• Becky Wallis

The Hound of the Baskervilles Review (Streaming Online)

Updated: Apr 28

When you hear the words ‘The Hound of the Baskervilles’ you would easily be forgiven for envisioning images of mist covered moors, shadows in the darkness and the risk of death by murderous hound, and whilst all of these things appear in this Peepolykus adaptation by John Nicholson and Steven Canny, the classic scary story has well and truly been given the comedy treatment in a way you could never have imagined.


It tells the story of the rumoured curse that surrounds the Baskerville family, a fate that awaits them all and the mystery of the murderous hound who seems to be behind their untimely ends. Following the death of Sir Charles Baskerville, Sherlock and Dr Watson are tasked to solve the case and protect of Sir Henry Baskerville before it is too late.


Produced by Original Theatre Company and Octagon Theatre Bolton, this adaptation of Sir Arthur Conan Doyle’s classic story of intrigue, mystery and hidden identities was seen up and down the country recently in a new UK Tour and has now came roaming into our own homes thanks to Original Theatre Online. Filmed in front of a live audience at Coventry’s Belgrade Theatre, this comedy retelling stars a small but perfectly formed three people cast who effortlessly switch between characters to tell the famous tale. Jake Ferretti plays the world-famous detective Sherlock Holmes (and other roles), with Serena Manteghi as Sir Henry Baskerville (and other roles) and Niall Ransome as Dr Watson (and other roles). Between them they become the eccentric Stapleton’s, the mysterious Barrymore’s, Dr Mortimer, and a number of Dartmoor yokels alongside their main characters, completing quick changes with ease and making each character just as unique as the last.

As well as this being a completely new version of the beloved scary story, one that replaces scares with laughter, this production of The Hound of the Baskervilles also ventures beyond the norm. From the start, the show is deliciously self-aware with the three cast members breaking the fourth wall straight away and directly addressing the audience, something that they continue to do throughout. The cast introduce themselves and explain who plays who, warning the audience of the story’s scary themes and arguing amongst themselves about who is the lead, much to the delight of the audience who laugh along. The breaking of the fourth wall becomes particularly effective in the opening of act 2 with a fast-paced retelling of the first act after actor Jake Ferretti claims to have received a tweet in the interval about his performance.


As the character we all know and love, Jake Ferretti’s Sherlock is proud and confident, claiming to be the best detective in the world and delighting in correcting his companion Watson’s every mistake. When it comes to solving mysterious, he is as smart as one would expect, but this production also explores his softer side, highlighting the struggles he has with expressing himself emotionally, much to Watson’s disappointment as he wants nothing more than to please and prove himself worthy of the great detective’s appreciation. As many other characters, including both Stapleton’s and both Barrymore’s, Ferretti has the audience in stitches with his quick changes and conversations with himself.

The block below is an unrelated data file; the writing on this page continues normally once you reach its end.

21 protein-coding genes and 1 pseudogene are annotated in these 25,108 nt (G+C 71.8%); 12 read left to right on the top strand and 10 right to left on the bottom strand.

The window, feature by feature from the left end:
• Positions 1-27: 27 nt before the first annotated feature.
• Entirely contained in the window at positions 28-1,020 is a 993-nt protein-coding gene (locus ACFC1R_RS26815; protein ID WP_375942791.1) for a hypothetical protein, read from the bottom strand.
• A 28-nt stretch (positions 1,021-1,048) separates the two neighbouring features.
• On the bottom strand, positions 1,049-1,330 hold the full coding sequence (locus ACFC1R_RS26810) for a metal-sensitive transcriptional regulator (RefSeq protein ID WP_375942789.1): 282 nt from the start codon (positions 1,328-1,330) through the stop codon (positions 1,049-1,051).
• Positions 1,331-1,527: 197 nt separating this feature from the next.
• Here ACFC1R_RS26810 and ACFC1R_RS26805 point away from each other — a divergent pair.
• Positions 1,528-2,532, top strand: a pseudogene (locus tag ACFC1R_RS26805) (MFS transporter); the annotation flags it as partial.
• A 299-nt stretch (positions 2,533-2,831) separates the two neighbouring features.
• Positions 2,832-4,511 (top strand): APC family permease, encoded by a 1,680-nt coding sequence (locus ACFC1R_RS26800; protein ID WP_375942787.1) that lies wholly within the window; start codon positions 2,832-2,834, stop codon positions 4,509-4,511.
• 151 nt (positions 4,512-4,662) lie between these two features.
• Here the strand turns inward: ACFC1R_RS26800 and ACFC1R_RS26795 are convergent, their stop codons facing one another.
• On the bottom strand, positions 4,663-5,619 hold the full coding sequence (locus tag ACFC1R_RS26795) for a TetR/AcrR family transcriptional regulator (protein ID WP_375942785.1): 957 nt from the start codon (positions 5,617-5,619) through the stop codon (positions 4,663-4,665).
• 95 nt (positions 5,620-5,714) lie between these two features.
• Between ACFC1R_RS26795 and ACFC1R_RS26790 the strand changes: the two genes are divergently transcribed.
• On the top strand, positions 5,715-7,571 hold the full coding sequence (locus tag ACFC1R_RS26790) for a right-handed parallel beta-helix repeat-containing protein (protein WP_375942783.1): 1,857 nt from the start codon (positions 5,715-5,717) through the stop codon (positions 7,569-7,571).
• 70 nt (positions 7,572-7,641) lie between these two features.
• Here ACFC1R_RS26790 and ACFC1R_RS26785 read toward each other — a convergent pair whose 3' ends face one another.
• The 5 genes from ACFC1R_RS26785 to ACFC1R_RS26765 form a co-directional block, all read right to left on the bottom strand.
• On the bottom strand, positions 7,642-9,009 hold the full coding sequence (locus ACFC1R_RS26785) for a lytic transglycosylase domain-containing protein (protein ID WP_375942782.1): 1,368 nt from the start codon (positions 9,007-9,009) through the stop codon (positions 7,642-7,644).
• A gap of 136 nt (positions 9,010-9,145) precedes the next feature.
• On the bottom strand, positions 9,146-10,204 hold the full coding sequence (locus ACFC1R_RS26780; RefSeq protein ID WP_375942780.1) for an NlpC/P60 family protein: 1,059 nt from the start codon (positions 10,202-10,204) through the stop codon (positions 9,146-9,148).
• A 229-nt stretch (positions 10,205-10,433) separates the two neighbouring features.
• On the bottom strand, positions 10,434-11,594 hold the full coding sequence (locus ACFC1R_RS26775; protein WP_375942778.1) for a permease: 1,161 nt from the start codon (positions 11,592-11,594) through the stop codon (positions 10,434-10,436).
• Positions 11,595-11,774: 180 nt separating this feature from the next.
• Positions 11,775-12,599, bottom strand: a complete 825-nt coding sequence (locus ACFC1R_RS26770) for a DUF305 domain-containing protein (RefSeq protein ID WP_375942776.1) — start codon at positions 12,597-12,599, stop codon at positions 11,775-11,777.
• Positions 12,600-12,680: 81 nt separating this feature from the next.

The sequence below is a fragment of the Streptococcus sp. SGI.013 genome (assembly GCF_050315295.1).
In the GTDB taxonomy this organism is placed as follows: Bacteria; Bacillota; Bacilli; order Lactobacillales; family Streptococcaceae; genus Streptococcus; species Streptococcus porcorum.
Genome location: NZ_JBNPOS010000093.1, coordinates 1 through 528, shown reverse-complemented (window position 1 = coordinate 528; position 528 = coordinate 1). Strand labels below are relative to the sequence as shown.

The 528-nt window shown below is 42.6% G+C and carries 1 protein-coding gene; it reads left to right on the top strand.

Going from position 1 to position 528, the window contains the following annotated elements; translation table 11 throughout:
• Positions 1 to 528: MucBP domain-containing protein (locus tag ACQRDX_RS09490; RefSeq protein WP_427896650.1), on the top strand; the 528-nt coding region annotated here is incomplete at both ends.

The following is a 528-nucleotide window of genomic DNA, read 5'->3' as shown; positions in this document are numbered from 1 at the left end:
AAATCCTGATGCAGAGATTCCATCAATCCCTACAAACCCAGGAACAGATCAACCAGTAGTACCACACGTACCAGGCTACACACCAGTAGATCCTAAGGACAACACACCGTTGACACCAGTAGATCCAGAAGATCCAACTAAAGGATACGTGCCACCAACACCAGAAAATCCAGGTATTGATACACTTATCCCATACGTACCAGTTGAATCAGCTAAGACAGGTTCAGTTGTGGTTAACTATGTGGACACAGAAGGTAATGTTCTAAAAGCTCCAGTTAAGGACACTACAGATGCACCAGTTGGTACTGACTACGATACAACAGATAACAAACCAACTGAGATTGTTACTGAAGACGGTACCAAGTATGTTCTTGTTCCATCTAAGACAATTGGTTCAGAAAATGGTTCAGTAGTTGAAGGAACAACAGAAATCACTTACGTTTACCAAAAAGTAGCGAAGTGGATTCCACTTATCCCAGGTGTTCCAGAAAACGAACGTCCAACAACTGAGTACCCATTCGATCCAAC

As Sir Henry Baskerville, sole survivor of the Baskerville legacy, along with a London cabbie, Dr Mortimer, Sir Charles Baskerville and three yokels, Serena Manteghi displays a natural flair for old school slapstick comedy, adding something unique to every character and smiling her way through a number of very quick costume changes. Her and Niall Ransome as Dr Watson are a force to be reckoned with, a wonderful double act have the audience laughing throughout as they bond and joke their way through the investigation.


Described in the programme by Ransome himself as ‘a total idiot’ who has ‘a real puppy dog loyalty’, it is impossible not to love Dr Watson in this production and easy to love Niall Ransome’s take on the famous character. Appearing in nearly every scene, Ransome’s undying energy earns many a cheer from the audience as he bonds with Manteghi’s Sir Henry and tries his best to solve the case on Sherlock’s behalf, even though he may not be the brightest at times. This Watson is devoted, loyal and determined and throughout we see his story change from an attempt to solve the mystery more to an attempt to help his friends and to please Sherlock.

Whilst this is well and truly a comedy retelling, twisting the story and packing in the laughter, the key elements of the story of The Hound of the Baskervilles are not lost within the prat falls, quick changes, and giggles. The mystery remains thrilling, even when told by larger-than-life characters as the audience are faced with the countless unanswered questions, the missing puzzle pieces, and the romance that the original story is famous for. David Woodhead’s set is incredibly effective, with just a backdrop of the Baskerville ancestorial home, a door, a fireplace, a bush, a fence and a desk forming the entire set, with the desk becoming a train carriage, a steam room and the moors themselves, which leaves plenty to the imagination of the captivated audience.


Overall, Original Theatre’s The Hound of the Baskervilles is pure showcase of comedy prowess, with all three cast members proving themselves to be masters of the craft. The classic tale is given an hilarious makeover, complete with tangos, dummies, many quick changes, and an inability to focus when hungry which I am sure many could relate too. A must see for comedy fans.

The Hound of the Baskervilles is available to watch online until 31st July. You can book tickets here https://originaltheatreonline.com


Images found via Google, not my own

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